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(diolefins), unsaturated hydrocarbons having two double bonds. Depending on the mutual positions of the double bonds in the molecule, three types of dienes are distinguished: (1) dienes with isolated bonds, for example, pentadiene-1,4
and other dienes of the type
with chemical properties resembling those of olefins; (2)
dienes with adjacent double bonds forming
the class of allenes; (3) dienes with conjugated (alternating) double bonds, for example, 1,3-butadiene (divinyl)
Ordinarily the term “diene” implies compounds with conjugated double bonds. In such compounds, the π bonds are conjugated and a single π-electron cloud is formed, giving rise to an increase in the energy of formation of the molecule, some averaging of the distances between the carbon atoms, the high polarizability of the molecule, and the ability of the molecule to undergo not only ordinary addition reactions at double bonds (1,2-addition), but also addition to the ends of the conjugated system (1,4-addition). Thus a bromine molecule adds to butadiene-1,3 to give 3,4-dibromobutene-l and l,4-dibromobutene-2:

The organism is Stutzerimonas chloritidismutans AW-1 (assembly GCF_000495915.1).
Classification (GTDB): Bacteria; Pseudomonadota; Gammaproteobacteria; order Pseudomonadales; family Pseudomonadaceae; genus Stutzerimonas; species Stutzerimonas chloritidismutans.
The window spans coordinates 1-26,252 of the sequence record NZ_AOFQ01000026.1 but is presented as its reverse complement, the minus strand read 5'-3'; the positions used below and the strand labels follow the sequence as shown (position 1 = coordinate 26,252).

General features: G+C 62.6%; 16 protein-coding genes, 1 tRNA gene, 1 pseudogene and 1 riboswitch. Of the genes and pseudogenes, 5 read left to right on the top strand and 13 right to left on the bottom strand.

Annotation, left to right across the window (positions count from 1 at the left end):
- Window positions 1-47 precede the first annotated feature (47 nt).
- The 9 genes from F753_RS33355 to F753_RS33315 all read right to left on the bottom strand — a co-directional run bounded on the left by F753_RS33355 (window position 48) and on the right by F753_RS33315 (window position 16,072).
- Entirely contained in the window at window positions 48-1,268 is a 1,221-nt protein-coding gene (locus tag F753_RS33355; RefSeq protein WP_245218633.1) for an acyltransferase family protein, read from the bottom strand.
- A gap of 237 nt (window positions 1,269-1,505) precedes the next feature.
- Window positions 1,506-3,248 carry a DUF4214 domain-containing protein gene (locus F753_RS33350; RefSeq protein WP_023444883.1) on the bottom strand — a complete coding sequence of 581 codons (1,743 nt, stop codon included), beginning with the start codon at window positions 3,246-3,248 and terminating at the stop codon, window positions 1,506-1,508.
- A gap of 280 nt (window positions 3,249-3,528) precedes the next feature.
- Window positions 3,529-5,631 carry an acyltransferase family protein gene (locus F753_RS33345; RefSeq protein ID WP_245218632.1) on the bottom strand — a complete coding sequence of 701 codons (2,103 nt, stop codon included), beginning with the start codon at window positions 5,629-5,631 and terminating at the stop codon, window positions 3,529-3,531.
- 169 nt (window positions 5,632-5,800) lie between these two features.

Diene synthesis of the 1,4-addition type. Conjugated dienes (for example, butadiene, isoprene, and chloroprene) readily polymerize and copolymerize forming highly elastic polymers and copolymers. Stereospecific polymerization of isoprene yields a rubber whose structure is identical to that of natural rubber.
B. L. DIATKIN